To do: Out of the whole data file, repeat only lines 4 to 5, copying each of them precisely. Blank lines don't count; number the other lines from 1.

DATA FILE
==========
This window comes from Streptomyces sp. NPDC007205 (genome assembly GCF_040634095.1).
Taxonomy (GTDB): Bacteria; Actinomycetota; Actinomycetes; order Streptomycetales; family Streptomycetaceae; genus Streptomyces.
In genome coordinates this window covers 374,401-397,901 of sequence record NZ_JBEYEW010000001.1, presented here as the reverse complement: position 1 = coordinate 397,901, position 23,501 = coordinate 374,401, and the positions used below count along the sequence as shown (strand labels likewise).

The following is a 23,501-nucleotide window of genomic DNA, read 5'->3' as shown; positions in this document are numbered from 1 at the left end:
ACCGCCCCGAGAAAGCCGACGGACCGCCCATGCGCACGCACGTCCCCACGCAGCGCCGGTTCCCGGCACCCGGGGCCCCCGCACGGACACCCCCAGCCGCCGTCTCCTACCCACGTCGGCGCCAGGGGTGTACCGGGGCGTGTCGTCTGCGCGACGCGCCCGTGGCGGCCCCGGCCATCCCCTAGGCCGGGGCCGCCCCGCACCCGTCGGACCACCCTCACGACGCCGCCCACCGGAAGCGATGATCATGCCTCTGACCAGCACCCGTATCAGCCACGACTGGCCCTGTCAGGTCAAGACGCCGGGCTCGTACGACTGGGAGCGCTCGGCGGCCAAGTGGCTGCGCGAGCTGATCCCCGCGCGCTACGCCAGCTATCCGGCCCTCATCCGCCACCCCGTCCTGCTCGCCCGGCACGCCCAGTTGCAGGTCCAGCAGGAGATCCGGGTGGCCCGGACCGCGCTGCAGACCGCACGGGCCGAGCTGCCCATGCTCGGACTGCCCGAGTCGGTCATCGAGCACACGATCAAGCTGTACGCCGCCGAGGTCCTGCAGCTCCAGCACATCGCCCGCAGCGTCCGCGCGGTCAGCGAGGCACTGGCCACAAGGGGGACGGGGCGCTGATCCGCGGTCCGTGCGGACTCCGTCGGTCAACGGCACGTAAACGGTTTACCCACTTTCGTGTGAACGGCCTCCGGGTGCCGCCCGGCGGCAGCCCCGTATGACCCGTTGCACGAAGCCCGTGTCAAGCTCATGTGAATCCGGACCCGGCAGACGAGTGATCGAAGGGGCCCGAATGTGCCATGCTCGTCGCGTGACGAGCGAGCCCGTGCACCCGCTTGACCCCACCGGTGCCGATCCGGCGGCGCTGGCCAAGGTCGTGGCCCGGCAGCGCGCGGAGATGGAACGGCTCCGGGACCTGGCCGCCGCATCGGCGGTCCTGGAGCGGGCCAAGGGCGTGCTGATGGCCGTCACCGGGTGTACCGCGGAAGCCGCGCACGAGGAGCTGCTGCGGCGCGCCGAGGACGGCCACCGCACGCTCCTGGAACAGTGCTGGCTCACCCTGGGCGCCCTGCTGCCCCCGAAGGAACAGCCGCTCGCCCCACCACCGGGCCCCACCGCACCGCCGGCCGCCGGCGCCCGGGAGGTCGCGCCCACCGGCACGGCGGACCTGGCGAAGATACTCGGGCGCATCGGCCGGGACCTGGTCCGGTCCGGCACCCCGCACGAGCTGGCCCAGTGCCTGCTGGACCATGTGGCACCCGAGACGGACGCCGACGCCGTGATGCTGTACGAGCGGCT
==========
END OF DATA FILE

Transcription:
The following is a 23,501-nucleotide window of genomic DNA, read 5'->3' as shown; positions in this document are numbered from 1 at the left end:
ACCGCCCCGAGAAAGCCGACGGACCGCCCATGCGCACGCACGTCCCCACGCAGCGCCGGTTCCCGGCACCCGGGGCCCCCGCACGGACACCCCCAGCCGCCGTCTCCTACCCACGTCGGCGCCAGGGGTGTACCGGGGCGTGTCGTCTGCGCGACGCGCCCGTGGCGGCCCCGGCCATCCCCTAGGCCGGGGCCGCCCCGCACCCGTCGGACCACCCTCACGACGCCGCCCACCGGAAGCGATGATCATGCCTCTGACCAGCACCCGTATCAGCCACGACTGGCCCTGTCAGGTCAAGACGCCGGGCTCGTACGACTGGGAGCGCTCGGCGGCCAAGTGGCTGCGCGAGCTGATCCCCGCGCGCTACGCCAGCTATCCGGCCCTCATCCGCCACCCCGTCCTGCTCGCCCGGCACGCCCAGTTGCAGGTCCAGCAGGAGATCCGGGTGGCCCGGACCGCGCTGCAGACCGCACGGGCCGAGCTGCCCATGCTCGGACTGCCCGAGTCGGTCATCGAGCACACGATCAAGCTGTACGCCGCCGAGGTCCTGCAGCTCCAGCACATCGCCCGCAGCGTCCGCGCGGTCAGCGAGGCACTGGCCACAAGGGGGACGGGGCGCTGATCCGCGGTCCGTGCGGACTCCGTCGGTCAACGGCACGTAAACGGTTTACCCACTTTCGTGTGAACGGCCTCCGGGTGCCGCCCGGCGGCAGCCCCGTATGACCCGTTGCACGAAGCCCGTGTCAAGCTCATGTGAATCCGGACCCGGCAGACGAGTGATCGAAGGGGCCCGAATGTGCCATGCTCGTCGCGTGACGAGCGAGCCCGTGCACCCGCTTGACCCCACCGGTGCCGATCCGGCGGCGCTGGCCAAGGTCGTGGCCCGGCAGCGCGCGGAGATGGAACGGCTCCGGGACCTGGCCGCCGCATCGGCGGTCCTGGAGCGGGCCAAGGGCGTGCTGATGGCCGTCACCGGGTGTACCGCGGAAGCCGCGCACGAGGAGCTGCTGCGGCGCGCCGAGGACGGCCACCGCACGCTCCTGGAACAGTGCTGGCTCACCCTGGGCGCCCTGCTGCCCCCGAAGGAACAGCCGCTCGCCCCACCACCGGGCCCCACCGCACCGCCGGCCGCCGGCGCCCGGGAGGTCGCGCCCACCGGCACGGCGGACCTGGCGAAGATACTCGGGCGCATCGGCCGGGACCTGGTCCGGTCCGGCACCCCGCACGAGCTGGCCCAGTGCCTGCTGGACCATGTGGCACCCGAGACGGACGCCGACGCCGTGATGCTGTACGAGCGGCT